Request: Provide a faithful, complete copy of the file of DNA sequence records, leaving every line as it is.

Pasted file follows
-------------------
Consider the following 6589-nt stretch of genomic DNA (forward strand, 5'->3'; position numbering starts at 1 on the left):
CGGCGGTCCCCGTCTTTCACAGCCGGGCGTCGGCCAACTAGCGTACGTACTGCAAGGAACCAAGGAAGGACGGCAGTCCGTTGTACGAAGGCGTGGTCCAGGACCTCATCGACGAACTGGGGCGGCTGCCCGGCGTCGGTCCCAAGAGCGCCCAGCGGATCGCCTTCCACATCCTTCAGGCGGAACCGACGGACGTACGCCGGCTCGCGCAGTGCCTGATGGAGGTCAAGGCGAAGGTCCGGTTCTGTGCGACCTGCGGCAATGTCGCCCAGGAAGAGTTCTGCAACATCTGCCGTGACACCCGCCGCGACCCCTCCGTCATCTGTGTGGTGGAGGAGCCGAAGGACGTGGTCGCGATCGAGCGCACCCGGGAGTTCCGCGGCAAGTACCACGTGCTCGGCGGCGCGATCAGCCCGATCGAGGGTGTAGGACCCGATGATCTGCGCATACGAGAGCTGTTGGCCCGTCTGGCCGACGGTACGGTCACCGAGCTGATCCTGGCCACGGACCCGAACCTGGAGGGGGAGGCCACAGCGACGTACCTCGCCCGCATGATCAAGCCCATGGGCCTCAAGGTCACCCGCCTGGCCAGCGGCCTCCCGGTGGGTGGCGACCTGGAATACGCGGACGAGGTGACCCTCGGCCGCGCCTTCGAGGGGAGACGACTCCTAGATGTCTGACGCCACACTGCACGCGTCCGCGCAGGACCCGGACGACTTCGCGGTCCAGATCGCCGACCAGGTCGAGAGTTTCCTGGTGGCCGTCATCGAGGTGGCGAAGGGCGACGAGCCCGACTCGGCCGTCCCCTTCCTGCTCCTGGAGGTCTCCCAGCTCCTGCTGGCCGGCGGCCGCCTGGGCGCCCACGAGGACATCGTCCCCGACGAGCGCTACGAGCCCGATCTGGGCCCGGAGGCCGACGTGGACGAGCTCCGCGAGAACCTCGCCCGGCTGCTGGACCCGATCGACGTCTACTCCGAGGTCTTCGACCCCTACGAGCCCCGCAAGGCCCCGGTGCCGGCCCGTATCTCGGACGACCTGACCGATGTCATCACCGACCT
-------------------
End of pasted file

Consider the following 6589-nt stretch of genomic DNA (forward strand, 5'->3'; position numbering starts at 1 on the left):
CGGCGGTCCCCGTCTTTCACAGCCGGGCGTCGGCCAACTAGCGTACGTACTGCAAGGAACCAAGGAAGGACGGCAGTCCGTTGTACGAAGGCGTGGTCCAGGACCTCATCGACGAACTGGGGCGGCTGCCCGGCGTCGGTCCCAAGAGCGCCCAGCGGATCGCCTTCCACATCCTTCAGGCGGAACCGACGGACGTACGCCGGCTCGCGCAGTGCCTGATGGAGGTCAAGGCGAAGGTCCGGTTCTGTGCGACCTGCGGCAATGTCGCCCAGGAAGAGTTCTGCAACATCTGCCGTGACACCCGCCGCGACCCCTCCGTCATCTGTGTGGTGGAGGAGCCGAAGGACGTGGTCGCGATCGAGCGCACCCGGGAGTTCCGCGGCAAGTACCACGTGCTCGGCGGCGCGATCAGCCCGATCGAGGGTGTAGGACCCGATGATCTGCGCATACGAGAGCTGTTGGCCCGTCTGGCCGACGGTACGGTCACCGAGCTGATCCTGGCCACGGACCCGAACCTGGAGGGGGAGGCCACAGCGACGTACCTCGCCCGCATGATCAAGCCCATGGGCCTCAAGGTCACCCGCCTGGCCAGCGGCCTCCCGGTGGGTGGCGACCTGGAATACGCGGACGAGGTGACCCTCGGCCGCGCCTTCGAGGGGAGACGACTCCTAGATGTCTGACGCCACACTGCACGCGTCCGCGCAGGACCCGGACGACTTCGCGGTCCAGATCGCCGACCAGGTCGAGAGTTTCCTGGTGGCCGTCATCGAGGTGGCGAAGGGCGACGAGCCCGACTCGGCCGTCCCCTTCCTGCTCCTGGAGGTCTCCCAGCTCCTGCTGGCCGGCGGCCGCCTGGGCGCCCACGAGGACATCGTCCCCGACGAGCGCTACGAGCCCGATCTGGGCCCGGAGGCCGACGTGGACGAGCTCCGCGAGAACCTCGCCCGGCTGCTGGACCCGATCGACGTCTACTCCGAGGTCTTCGACCCCTACGAGCCCCGCAAGGCCCCGGTGCCGGCCCGTATCTCGGACGACCTGACCGATGTCATCACCGACCT